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Poor Performers - Knowing When To Let Go 

It isn’t a mistake to hire the wrong person. It is a mistake to keep them.
— Associate Coach Russell Schmidt

Nobody Wants To Be The Bad Guy.

It’s one thing to face challenges to your business out in the marketplace, but issues inside your company can be especially difficult. Few entrepreneurs relish the thought of having to confront a team member who isn’t performing. These conversations can be emotional, there can be legal repercussions, and other team members’ morale may take a hit.

Sometimes, however, you just know that it’s time to let someone go. If you handle it properly, you can come away from the experience with the confidence that you’ve done the right thing and done it well.

An Empty Uniform.

In the military, the expression “an empty uniform” describes someone who’s physically present but incapable of fulfilling their duties. Such a person is considered a liability to their unit.

Similarly, you may have people in your organization who just aren’t achieving your objectives for them or making a contribution. It’s easy to put off confronting them, thinking, “Maybe they’ll get better” or “Maybe they’re not so bad.”
Not dealing with the situation can be costly on several levels:
You’re paying this person a salary — money that could be invested in someone more appropriate.
The other team members may get the impression that you don’t care, and their work may suffer.
The rest of the team may resent having to pick up the slack for this non-performing team member.

It’s especially difficult to come to the realization that someone you’ve worked with for a long time is no longer performing. Loyalty may convince you to hold on to the

Two Firing Situations.

Most issues with employees fall into one of two general categories: non-negotiable and negotiable.

Non-negotiable situations are those in which a team member violates a fundamental company groundrule or even a law. Whether or not you should let this person go is a clear choice: Through their actions, they've made the decision for you. Of course, it’s always wise to consult a lawyer to make sure you handle the dismissal in a way that doesn’t leave you exposed to the danger of future messes or repercussions; but this is usually a fairly simple, if unpleasant, process.

The second type of scenario is subtler, and the decision to fire more difficult. Perhaps a team member continually fails to develop the competence you need from them. Perhaps they aren’t challenged by their duties or engaged in their role, and in their boredom, turn to gossiping or spreading negative sentiments to other team members. Perhaps there are extenuating personal circumstances that just seem to keep coming up, keeping them from fulfilling their duties, and putting the onus on others to fill in.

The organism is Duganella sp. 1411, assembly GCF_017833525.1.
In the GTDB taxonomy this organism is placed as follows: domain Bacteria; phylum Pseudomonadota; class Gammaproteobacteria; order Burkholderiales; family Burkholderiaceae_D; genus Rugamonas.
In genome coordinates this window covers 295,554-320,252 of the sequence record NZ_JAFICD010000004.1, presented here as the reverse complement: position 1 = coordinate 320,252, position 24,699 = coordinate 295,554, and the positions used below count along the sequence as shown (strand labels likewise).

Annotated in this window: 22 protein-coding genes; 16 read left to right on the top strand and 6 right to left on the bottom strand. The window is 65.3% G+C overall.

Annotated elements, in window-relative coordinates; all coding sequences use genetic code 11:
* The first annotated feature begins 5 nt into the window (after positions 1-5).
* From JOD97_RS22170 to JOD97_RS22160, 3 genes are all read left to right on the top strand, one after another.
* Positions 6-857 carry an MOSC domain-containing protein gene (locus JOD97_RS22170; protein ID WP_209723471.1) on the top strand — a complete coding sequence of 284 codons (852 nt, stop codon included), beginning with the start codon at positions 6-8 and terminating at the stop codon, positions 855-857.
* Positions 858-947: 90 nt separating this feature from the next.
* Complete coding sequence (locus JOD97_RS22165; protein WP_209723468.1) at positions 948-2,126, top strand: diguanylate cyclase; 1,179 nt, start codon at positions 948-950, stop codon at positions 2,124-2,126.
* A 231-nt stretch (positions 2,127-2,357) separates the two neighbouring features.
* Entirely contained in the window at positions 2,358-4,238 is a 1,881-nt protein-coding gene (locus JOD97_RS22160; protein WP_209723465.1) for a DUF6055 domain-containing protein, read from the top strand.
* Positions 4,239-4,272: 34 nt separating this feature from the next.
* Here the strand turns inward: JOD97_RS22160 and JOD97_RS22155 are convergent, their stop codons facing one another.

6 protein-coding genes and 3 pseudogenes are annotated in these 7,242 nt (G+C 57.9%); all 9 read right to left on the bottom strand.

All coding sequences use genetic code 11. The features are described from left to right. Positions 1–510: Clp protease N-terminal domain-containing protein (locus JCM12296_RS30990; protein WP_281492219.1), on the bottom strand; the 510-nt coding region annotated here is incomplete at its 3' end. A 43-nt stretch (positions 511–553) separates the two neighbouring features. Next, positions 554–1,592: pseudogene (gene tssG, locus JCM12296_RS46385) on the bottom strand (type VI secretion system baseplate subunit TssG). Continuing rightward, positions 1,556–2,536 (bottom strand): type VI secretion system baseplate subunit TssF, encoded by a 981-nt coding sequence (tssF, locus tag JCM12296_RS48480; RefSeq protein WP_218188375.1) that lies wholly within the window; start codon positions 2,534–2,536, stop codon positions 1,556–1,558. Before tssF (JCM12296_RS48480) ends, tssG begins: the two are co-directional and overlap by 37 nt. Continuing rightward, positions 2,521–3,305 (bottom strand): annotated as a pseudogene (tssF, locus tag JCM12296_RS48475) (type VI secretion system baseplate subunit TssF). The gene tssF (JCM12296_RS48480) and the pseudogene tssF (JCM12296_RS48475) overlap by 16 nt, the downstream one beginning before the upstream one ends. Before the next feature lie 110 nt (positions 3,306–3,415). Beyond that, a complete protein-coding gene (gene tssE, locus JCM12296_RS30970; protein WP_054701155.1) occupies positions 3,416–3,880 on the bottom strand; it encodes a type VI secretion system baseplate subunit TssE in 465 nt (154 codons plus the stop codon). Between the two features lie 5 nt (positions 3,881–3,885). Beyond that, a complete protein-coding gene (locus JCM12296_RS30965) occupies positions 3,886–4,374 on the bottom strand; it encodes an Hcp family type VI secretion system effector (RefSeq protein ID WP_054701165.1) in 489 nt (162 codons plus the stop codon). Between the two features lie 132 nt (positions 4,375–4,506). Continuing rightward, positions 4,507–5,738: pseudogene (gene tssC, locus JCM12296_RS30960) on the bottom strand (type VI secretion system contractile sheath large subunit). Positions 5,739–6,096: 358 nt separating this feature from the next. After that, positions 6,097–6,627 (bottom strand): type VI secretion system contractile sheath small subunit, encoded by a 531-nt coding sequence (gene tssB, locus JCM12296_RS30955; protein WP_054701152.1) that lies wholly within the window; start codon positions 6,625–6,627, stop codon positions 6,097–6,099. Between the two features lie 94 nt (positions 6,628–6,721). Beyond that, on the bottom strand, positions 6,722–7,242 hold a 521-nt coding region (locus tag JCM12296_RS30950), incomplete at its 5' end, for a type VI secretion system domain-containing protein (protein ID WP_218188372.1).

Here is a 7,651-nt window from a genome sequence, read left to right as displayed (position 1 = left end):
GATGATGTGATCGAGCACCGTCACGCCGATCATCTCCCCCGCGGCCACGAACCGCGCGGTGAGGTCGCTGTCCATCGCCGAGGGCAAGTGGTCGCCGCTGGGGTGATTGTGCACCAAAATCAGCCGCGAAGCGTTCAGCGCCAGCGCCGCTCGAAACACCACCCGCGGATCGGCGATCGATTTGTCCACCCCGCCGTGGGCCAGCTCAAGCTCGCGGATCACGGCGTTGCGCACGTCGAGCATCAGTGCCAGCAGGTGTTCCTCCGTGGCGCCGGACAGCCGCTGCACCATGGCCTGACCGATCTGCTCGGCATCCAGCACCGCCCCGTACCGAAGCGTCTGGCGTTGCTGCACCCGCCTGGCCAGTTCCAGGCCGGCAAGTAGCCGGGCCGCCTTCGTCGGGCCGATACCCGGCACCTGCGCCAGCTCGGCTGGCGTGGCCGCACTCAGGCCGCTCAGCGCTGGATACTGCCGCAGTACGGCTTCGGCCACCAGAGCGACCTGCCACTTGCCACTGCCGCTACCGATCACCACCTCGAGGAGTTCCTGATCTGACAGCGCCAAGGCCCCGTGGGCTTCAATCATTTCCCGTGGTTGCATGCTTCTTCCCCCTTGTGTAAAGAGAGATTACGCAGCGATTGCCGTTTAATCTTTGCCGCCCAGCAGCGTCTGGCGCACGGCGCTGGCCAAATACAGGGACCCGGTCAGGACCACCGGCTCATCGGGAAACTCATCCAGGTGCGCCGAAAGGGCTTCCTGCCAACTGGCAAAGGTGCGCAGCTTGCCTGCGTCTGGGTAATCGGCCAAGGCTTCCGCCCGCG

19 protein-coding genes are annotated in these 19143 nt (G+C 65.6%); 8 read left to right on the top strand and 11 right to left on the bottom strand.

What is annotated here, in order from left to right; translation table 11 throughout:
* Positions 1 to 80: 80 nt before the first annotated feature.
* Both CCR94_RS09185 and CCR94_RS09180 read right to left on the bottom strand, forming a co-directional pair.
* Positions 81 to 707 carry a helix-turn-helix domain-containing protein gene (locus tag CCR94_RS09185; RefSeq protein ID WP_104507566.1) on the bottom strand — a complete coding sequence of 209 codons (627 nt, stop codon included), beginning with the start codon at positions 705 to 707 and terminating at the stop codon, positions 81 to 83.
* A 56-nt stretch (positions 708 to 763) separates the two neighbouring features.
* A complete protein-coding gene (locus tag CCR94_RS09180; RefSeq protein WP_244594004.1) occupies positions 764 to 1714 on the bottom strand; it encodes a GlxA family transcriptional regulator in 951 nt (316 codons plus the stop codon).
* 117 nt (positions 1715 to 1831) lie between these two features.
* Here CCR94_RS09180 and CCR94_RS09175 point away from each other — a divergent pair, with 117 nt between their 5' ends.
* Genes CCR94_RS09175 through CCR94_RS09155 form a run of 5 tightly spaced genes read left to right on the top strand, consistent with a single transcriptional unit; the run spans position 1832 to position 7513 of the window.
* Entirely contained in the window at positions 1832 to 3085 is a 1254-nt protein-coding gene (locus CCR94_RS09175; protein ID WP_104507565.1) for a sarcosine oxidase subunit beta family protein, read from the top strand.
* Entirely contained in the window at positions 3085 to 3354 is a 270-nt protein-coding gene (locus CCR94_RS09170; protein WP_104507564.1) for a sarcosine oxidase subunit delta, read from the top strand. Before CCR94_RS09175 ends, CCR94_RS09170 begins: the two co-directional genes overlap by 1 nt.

These and other employee performance issues call for action — the sooner the better. But there's room for negotiation about what the change should look like.

Knowing how to proceed in these situations is much easier when you have a framework in place to give consistency to your decisions and strategies.

A Unique Ability® Approach.

The philosophy of Unique Ability® holds that everyone has an inherent set of unique talents and passions that motivates them and also offers them their greatest opportunities for success. When someone isn’t engaged in their role or isn’t capable of creating results, you can be sure they’re not using their Unique Ability®.

If you find yourself in the position of having to address someone’s performance, you might feel any number of emotions — anger, fear, guilt, confusion. Approaching the situation from the perspective of Unique Ability can make it easier to deal with these feelings by keeping you focused on what’s best for you, your team member, and your company. You will be better off having someone in that role who brings unique talent and passion to the job. Likewise, the person who isn’t performing will be better off in a role where they feel they have something unique to contribute.

If a team member has been a good employee in the past but they’ve outgrown their role or stopped performing, perhaps you can transition them into a new or different or role in the organization. Having an honest conversation with them about the reality of the situation is the first step. From there, you may be able to plan together how to better use their Unique Ability, with specific measures so you both know

When It’s Time To Let Go.

Not every team member will make it into your “future company.” If someone’s Unique Ability can’t be properly used, either because it’s not a fit with the company or because some personal issue blocks them from tapping into it, it’s best for you, and for them, if you part ways. This may sound like spin to make you feel better about making a hard decision, but in practice, it’s a simple truth: Where there’s no capability, there’s no growth or passion — for either of you.

Creating a process for handling these situations in advance helps take the guesswork and confusion out of individual cases. It’s important to balance clear communication — in order to reduce speculation — with plenty of privacy and respect.

You can complete your working relationship with someone in a way that recognizes their past work, and that reflects a commitment to free them to experience the best possible future. They may not appreciate it at the time, but you will ultimately rest easy in the knowledge that there was a compassionate rationale behind your decision. Everyone deserves the best chance to use their Unique Ability — and that opportunity simply may not be with your organization.

© 2007 The Strategic Coach
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